|Title:||REINDEX on WITHOUT ROWID table with DESC PRIMARY KEY corrupts automatic UNIQUE index|
|Last Modified:||2019-05-14 00:43:27|
|Version Found In:|
dan added on 2019-05-13 20:44:24:
CREATE TABLE t0 (c0 INTEGER PRIMARY KEY DESC, c1 UNIQUE DEFAULT NULL) WITHOUT ROWID; INSERT INTO t0(c0) VALUES (1), (2), (3), (4), (5); REINDEX; PRAGMA integrity_check;
drh added on 2019-05-14 00:22:42:
This problem arises from an oversight in the implementation of WITHOUT ROWID. The original error dates from 2013, and cannot be fixed without breaking backwards compatibility.
A UNIQUE constraint is just a UNIQUE index on the columns named.
Every index is a btree that is keyed by the columns being indexed followed by the primary key for the main table. (Special rules apply if the primary key of the table is one of the columns being indexed.) Normally, the sort order of the primary key column(s) in the index match the sort order of the primary key column(s) in the main table. However, if
Then the primary key columns in the index will use ASC sort order and will thus have a different sort order from the main table. Call this situation the "WITHOUT ROWID DESC PRIMARY KEY UNIQUE constraint index anomaly".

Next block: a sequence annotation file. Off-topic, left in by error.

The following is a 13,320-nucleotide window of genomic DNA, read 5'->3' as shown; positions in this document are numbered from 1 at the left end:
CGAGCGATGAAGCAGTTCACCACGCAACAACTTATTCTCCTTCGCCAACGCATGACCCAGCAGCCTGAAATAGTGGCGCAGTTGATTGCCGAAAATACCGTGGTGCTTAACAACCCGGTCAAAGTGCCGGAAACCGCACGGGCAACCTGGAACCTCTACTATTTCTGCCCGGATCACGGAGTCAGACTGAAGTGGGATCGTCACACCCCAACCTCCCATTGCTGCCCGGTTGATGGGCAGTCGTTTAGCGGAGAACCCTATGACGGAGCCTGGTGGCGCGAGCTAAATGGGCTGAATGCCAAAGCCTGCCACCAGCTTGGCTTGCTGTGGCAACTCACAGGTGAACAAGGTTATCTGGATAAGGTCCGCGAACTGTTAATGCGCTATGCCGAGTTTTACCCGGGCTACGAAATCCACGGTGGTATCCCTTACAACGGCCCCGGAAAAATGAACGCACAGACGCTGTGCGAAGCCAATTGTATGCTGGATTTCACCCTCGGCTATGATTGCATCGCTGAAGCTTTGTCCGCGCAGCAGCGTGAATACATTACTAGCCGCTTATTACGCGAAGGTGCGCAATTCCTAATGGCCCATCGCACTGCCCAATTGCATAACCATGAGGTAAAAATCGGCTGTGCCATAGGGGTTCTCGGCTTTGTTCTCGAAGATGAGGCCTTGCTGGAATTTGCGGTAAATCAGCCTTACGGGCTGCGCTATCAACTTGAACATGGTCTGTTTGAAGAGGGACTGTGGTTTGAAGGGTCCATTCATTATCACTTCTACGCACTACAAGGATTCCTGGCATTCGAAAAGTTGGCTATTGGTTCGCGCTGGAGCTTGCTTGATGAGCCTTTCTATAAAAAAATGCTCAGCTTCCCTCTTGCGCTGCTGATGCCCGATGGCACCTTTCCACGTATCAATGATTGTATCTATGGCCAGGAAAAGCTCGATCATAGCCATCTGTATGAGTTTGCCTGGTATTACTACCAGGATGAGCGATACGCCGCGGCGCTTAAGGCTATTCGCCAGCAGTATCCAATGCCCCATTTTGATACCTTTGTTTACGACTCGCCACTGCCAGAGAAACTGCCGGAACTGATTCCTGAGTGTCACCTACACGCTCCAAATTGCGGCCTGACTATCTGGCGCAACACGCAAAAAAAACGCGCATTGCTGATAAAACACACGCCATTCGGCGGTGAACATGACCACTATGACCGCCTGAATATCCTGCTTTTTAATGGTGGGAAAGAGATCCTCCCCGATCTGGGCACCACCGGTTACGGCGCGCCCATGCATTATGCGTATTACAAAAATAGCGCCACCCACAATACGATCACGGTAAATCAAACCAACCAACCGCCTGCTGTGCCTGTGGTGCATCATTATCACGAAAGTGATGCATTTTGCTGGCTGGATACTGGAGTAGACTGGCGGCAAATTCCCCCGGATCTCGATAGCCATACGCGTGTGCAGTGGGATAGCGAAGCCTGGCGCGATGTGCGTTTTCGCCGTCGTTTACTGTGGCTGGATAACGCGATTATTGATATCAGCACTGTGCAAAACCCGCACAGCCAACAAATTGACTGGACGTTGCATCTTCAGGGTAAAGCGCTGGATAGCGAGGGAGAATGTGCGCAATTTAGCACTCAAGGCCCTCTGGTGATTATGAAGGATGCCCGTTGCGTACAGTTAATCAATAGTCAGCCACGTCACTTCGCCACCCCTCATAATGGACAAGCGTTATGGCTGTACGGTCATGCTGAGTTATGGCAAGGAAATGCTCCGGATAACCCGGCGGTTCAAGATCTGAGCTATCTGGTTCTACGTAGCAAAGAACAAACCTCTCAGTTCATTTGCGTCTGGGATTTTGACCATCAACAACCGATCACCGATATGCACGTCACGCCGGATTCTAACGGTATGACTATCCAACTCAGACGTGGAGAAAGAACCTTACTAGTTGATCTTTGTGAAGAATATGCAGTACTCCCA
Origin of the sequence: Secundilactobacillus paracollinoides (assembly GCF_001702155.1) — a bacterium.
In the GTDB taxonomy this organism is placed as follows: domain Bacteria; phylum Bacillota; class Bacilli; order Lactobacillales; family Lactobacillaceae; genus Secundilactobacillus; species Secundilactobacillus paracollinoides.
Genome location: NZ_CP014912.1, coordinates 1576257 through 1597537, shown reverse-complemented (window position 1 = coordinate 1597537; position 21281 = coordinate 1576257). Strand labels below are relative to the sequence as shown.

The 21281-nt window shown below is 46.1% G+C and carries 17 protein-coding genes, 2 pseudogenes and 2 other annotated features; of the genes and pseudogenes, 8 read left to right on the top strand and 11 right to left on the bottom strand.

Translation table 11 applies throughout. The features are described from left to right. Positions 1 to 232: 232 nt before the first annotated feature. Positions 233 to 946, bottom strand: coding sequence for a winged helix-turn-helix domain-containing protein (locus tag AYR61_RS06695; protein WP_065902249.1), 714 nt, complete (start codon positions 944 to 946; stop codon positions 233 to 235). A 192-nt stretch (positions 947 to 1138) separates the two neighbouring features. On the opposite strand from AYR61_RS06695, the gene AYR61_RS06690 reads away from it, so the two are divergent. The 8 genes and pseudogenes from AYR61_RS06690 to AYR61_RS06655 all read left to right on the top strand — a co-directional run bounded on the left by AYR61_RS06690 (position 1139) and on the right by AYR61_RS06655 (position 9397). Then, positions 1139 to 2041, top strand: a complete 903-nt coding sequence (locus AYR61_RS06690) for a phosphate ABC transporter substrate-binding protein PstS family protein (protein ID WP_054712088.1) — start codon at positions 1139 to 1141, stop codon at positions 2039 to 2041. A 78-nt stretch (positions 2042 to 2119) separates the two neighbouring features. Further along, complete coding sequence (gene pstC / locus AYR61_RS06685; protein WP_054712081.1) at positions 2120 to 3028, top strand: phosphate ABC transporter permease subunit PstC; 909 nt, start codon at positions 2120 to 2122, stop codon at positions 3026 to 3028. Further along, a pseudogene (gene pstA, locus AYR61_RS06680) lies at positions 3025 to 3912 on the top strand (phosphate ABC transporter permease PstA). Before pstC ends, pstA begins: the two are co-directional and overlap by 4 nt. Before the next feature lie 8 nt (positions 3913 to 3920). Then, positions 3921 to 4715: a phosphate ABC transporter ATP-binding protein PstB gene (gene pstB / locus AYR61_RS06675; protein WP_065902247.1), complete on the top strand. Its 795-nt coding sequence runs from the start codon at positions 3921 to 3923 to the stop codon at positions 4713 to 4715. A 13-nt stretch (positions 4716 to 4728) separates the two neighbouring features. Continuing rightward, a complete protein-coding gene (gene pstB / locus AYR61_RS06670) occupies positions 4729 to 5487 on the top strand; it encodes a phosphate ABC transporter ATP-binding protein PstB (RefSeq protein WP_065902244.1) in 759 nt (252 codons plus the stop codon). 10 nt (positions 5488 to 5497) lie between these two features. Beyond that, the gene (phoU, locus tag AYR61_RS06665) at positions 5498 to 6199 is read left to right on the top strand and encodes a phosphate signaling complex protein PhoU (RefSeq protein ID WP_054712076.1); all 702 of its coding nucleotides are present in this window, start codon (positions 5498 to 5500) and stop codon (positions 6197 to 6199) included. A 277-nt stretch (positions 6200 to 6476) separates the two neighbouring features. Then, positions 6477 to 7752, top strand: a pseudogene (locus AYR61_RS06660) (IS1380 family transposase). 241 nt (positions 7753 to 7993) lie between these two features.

I suspect that this anomaly does not occur in the wild, since I do not recall ever seeing a real-world schema that included a PRIMARY KEY with a DESC sort order.
Normally, the anomaly is without consequence. All queries still work correctly.
However, the REINDEX command was trying to take advantage of the fact that the keys in the main table are in the same order as the keys in the index. Normally this is true and the REINDEX runs much faster because it could avoid some unnecessary seek operations. But this condition is not true for the obscure indexes described above, and will cause the REINDEX to compute an incorrect index.
The fix here is to omit the REINDEX optimization in the corner case where the WITHOUT ROWID DESC PRIMARY KEY UNIQUE constraint index anomaly occurs.